As many parents know, sports and other extracurricular activities can be great for kids. They offer discipline and purpose to children who need it, and they give students a way to connect with peers. A bonus: The threat of losing those activities can be a powerful motivator to students less-than-excited about school work.
But most parents also know it’s tricky to balance that threat with those benefits. When do you punish bad grades instead of encouraging better work? That’s the question the Charlotte-Mecklenburg Board of Education seemed to confront Tuesday when it approved a new policy that would weaken eligibility standards for ninth-grade students.
We say “seemed” because the school board didn’t confront much at all – at least publicly. The board brought the policy change to a vote under a fast-track option that allows it to skip public hearings. Board members also didn’t discuss the issue or ask questions before unanimously approving the policy, the Observer’s Ann Doss Helms reported.
CMS officials pushed for the change so students could be eligible for fall sports tryouts next month. But as Helms reports, no one explained why the normal process for policy changes wasn’t simply started earlier. Instead, the board rushed into a policy and missed an opportunity to perhaps better serve struggling students.
That new policy allows ninth-graders into fall sports and extracurriculars regardless of their eighth-grade attendance and grades. Previous policy required that students have at least a 2.0 grade-point average and 85 percent attendance in the previous semester, including in eighth grade for rising ninth-grade students. Students still will have to meet those standards for the rest of high school.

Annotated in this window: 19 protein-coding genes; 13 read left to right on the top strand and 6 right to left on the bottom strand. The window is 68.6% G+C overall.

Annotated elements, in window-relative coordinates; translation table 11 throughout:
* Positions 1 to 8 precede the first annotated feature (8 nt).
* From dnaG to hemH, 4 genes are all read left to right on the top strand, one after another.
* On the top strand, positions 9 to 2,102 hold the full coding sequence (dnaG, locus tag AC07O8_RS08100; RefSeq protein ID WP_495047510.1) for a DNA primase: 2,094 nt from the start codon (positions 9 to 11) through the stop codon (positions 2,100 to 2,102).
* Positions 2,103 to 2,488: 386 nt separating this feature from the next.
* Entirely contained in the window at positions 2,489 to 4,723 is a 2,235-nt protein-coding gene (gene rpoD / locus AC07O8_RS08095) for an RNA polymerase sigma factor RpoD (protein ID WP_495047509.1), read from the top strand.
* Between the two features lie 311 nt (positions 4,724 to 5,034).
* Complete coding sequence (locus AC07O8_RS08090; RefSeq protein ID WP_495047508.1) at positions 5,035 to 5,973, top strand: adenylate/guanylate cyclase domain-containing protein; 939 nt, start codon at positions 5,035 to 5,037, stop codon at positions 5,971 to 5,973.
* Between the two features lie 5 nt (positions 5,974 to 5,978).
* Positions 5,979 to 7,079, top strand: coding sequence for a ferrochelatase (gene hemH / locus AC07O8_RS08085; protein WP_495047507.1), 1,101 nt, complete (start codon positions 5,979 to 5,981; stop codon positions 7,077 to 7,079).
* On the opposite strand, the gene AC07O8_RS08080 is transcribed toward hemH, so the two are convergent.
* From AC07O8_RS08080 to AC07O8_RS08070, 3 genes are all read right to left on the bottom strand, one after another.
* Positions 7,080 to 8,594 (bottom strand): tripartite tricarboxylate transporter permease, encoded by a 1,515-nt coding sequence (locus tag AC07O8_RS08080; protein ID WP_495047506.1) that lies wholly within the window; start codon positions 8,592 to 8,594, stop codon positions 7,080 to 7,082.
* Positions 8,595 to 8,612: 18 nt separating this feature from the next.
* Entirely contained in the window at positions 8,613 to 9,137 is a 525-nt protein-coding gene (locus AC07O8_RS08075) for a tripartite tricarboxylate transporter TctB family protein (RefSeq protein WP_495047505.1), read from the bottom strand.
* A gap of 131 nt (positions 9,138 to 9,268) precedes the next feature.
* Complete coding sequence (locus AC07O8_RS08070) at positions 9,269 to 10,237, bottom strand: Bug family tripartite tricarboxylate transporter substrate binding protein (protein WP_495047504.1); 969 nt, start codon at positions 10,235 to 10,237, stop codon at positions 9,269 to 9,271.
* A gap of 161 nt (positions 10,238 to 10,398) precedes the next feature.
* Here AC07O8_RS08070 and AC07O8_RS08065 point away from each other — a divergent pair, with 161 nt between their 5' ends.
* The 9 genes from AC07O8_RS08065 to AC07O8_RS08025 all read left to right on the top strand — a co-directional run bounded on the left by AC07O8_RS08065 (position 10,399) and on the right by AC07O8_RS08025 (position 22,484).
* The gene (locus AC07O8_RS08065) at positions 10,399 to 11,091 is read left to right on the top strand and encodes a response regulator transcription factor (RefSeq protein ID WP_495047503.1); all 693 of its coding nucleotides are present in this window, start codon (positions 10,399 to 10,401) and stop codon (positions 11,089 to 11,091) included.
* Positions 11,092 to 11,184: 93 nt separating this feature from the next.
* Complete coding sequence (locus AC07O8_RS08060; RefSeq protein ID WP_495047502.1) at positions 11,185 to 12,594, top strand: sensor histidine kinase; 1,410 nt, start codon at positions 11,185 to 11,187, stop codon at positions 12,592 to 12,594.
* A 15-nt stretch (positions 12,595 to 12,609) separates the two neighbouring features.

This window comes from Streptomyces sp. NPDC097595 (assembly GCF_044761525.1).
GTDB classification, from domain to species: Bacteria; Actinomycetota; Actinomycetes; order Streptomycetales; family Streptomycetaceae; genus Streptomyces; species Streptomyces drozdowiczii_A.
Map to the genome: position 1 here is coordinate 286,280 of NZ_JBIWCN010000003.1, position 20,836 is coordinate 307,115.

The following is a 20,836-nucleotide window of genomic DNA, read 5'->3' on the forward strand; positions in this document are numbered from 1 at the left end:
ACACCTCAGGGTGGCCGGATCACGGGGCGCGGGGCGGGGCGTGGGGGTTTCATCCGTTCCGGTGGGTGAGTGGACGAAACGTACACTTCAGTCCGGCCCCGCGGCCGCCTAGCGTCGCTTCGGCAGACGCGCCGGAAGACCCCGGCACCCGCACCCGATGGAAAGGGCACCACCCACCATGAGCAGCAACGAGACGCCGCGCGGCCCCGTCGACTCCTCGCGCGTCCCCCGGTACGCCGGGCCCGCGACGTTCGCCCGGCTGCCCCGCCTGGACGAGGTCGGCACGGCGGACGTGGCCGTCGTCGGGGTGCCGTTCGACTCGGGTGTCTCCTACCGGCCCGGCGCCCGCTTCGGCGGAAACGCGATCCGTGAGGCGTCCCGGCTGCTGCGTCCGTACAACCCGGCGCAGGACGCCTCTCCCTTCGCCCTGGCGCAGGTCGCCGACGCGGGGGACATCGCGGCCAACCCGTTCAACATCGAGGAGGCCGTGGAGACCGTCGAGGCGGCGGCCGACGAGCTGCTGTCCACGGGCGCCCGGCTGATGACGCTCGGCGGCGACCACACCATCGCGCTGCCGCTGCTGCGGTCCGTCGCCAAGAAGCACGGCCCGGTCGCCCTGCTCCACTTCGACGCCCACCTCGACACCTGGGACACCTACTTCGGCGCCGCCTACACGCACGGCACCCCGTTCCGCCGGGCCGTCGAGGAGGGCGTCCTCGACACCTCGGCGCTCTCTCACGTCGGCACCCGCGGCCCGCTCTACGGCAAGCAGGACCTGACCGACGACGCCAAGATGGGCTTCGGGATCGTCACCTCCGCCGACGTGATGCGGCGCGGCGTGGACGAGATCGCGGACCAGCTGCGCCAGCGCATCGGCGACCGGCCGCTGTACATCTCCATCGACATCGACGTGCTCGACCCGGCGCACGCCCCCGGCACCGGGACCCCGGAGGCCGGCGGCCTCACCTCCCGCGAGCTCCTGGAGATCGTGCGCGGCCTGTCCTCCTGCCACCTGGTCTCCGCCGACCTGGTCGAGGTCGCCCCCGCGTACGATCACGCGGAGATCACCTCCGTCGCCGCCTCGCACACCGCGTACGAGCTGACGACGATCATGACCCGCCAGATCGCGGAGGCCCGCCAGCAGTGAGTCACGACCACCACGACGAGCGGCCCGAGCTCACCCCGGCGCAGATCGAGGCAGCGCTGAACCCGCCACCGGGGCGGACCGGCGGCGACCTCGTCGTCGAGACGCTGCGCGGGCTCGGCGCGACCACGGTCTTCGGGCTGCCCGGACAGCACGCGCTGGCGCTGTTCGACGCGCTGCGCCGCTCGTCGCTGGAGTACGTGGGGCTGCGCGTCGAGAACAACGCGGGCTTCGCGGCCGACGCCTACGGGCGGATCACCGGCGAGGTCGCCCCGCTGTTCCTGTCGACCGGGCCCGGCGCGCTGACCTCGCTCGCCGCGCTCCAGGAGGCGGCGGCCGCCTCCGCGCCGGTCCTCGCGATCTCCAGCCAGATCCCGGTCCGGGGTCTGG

Why the change? District officials say they wanted to motivate, not punish, students who struggled in middle school. That motivation might be especially important for ninth-graders, as recent studies have shown that the first year of high school is a lynchpin in determining if a student will move on or drop out of school. To that end, sports and other activities can help students assimilate into high school.
But if students already are scuffling academically, the demands of a sports team could put them further behind. Also, some experts say weakening standards sends the wrong message about athletics and academics.
One alternative: If a rising ninth-grade athlete doesn’t meet academic requirements, that student could participate in fall sports practices, but no games. That might not address the demands on a student’s schedule, but it offers important benefits to ninth-graders without fully rewarding poor academics.
This is, certainly, not a new issue. But other school districts have used it as an opportunity to improve tutoring and academic help for athletes and other students. CMS could have explored similar opportunities, but instead of the usual deliberate approach to policy changes, the school board eschewed public input and rushed students into a situation that might not be best. Why the hurry?
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